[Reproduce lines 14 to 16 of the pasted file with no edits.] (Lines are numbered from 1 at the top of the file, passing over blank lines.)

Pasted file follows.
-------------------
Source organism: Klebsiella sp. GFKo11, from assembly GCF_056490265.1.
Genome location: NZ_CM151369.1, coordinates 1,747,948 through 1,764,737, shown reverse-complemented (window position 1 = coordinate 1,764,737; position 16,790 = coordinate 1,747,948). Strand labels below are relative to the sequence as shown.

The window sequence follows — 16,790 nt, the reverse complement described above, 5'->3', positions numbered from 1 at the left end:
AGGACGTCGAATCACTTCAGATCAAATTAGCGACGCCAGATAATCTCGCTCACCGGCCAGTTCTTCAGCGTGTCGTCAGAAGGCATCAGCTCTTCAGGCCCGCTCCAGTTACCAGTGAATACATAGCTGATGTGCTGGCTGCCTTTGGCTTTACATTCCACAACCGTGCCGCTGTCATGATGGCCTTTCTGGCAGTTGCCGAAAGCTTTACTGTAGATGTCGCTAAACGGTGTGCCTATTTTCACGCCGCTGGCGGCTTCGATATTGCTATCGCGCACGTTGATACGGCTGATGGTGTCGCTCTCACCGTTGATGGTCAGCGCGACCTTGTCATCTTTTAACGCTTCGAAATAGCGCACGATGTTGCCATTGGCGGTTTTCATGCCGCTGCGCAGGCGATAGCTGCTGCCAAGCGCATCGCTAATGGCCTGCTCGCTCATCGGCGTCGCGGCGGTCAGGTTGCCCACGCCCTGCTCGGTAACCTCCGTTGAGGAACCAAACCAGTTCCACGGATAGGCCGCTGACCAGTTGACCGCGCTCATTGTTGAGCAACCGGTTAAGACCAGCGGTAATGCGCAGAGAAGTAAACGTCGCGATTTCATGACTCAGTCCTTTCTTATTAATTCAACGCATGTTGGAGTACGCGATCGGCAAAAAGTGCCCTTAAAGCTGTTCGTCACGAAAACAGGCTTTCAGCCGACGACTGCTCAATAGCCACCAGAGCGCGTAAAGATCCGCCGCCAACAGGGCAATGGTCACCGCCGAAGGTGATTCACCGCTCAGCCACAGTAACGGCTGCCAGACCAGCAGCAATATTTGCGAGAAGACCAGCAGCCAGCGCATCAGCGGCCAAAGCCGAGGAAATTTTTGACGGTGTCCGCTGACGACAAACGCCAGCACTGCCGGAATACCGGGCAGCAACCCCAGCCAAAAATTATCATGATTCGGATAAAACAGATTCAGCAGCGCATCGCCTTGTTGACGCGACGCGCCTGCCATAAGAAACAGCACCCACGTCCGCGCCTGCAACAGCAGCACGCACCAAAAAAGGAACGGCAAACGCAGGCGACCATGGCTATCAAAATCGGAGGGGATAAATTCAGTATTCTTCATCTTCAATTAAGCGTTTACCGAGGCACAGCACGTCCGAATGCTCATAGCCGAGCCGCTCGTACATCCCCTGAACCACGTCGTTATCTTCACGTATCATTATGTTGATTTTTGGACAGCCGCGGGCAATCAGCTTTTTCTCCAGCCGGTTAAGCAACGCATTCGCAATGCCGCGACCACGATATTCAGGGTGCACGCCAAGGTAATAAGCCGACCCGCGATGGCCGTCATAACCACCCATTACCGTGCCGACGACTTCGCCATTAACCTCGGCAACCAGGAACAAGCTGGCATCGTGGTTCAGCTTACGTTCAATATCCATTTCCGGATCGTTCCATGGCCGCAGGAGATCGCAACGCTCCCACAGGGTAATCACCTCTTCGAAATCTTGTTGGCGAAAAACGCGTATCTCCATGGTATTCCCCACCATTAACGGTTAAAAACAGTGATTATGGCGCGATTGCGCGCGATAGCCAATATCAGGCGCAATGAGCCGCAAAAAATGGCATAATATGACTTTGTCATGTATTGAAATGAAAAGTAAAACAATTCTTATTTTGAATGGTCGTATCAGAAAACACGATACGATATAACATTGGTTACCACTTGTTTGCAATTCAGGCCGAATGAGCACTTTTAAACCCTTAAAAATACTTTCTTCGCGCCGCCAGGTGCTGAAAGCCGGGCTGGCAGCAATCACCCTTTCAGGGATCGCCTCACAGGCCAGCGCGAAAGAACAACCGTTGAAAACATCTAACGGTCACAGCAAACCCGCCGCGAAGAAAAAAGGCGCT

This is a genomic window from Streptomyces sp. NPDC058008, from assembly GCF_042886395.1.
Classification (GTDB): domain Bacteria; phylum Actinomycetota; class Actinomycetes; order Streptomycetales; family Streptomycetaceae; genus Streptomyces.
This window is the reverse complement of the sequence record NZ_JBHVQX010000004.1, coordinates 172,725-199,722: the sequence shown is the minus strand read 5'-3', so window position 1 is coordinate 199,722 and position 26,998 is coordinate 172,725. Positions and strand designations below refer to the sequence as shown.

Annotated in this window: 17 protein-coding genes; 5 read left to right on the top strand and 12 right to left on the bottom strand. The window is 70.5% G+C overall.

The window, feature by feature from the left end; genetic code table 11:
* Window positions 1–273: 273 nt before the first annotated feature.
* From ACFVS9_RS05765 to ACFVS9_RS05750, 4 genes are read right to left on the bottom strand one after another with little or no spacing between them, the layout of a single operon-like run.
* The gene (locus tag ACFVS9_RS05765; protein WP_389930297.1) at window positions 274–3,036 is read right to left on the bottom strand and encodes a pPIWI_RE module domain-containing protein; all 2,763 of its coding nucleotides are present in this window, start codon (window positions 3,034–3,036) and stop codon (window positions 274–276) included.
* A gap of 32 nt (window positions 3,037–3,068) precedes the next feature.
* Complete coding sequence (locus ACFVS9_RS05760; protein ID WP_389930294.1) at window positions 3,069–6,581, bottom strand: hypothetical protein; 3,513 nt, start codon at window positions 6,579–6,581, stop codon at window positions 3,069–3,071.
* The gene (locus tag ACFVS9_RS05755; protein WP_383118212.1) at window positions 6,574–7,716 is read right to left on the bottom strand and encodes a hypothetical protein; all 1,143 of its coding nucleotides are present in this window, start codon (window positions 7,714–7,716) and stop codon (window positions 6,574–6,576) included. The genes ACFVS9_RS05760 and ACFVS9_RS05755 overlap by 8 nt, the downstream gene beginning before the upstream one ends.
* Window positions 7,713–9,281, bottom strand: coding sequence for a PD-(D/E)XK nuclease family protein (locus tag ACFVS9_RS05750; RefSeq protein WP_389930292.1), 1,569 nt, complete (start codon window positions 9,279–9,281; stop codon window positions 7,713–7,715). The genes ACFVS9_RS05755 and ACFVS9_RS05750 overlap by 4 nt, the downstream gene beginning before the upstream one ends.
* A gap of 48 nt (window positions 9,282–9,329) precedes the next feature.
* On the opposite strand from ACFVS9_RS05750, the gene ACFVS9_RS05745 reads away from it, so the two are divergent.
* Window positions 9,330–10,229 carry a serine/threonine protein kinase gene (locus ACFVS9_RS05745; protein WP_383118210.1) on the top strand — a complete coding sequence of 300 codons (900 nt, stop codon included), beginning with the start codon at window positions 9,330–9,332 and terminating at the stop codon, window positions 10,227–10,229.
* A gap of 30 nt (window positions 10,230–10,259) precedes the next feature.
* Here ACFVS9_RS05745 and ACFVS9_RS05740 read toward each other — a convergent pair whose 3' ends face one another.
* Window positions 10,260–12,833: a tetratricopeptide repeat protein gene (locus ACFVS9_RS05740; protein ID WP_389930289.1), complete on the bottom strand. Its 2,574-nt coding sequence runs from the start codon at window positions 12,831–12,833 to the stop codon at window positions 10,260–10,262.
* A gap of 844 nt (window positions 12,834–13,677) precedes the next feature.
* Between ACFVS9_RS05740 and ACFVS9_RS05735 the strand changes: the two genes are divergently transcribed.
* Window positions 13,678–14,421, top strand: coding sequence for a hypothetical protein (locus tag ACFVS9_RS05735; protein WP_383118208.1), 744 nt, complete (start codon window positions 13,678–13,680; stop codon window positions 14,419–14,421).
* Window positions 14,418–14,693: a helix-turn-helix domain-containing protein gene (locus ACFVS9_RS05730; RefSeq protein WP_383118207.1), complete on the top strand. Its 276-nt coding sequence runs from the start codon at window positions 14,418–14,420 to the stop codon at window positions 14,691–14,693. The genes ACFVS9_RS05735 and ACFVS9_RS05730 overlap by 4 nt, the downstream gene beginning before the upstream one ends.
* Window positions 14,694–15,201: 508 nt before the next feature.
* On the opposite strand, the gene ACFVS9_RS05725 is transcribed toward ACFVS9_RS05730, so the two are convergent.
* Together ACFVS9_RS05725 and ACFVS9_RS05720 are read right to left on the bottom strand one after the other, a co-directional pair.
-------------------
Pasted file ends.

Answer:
* Complete coding sequence (locus ACFVS9_RS05760; protein ID WP_389930294.1) at window positions 3,069–6,581, bottom strand: hypothetical protein; 3,513 nt, start codon at window positions 6,579–6,581, stop codon at window positions 3,069–3,071.
* The gene (locus tag ACFVS9_RS05755; protein WP_383118212.1) at window positions 6,574–7,716 is read right to left on the bottom strand and encodes a hypothetical protein; all 1,143 of its coding nucleotides are present in this window, start codon (window positions 7,714–7,716) and stop codon (window positions 6,574–6,576) included. The genes ACFVS9_RS05760 and ACFVS9_RS05755 overlap by 8 nt, the downstream gene beginning before the upstream one ends.
* Window positions 7,713–9,281, bottom strand: coding sequence for a PD-(D/E)XK nuclease family protein (locus tag ACFVS9_RS05750; RefSeq protein WP_389930292.1), 1,569 nt, complete (start codon window positions 9,279–9,281; stop codon window positions 7,713–7,715). The genes ACFVS9_RS05755 and ACFVS9_RS05750 overlap by 4 nt, the downstream gene beginning before the upstream one ends.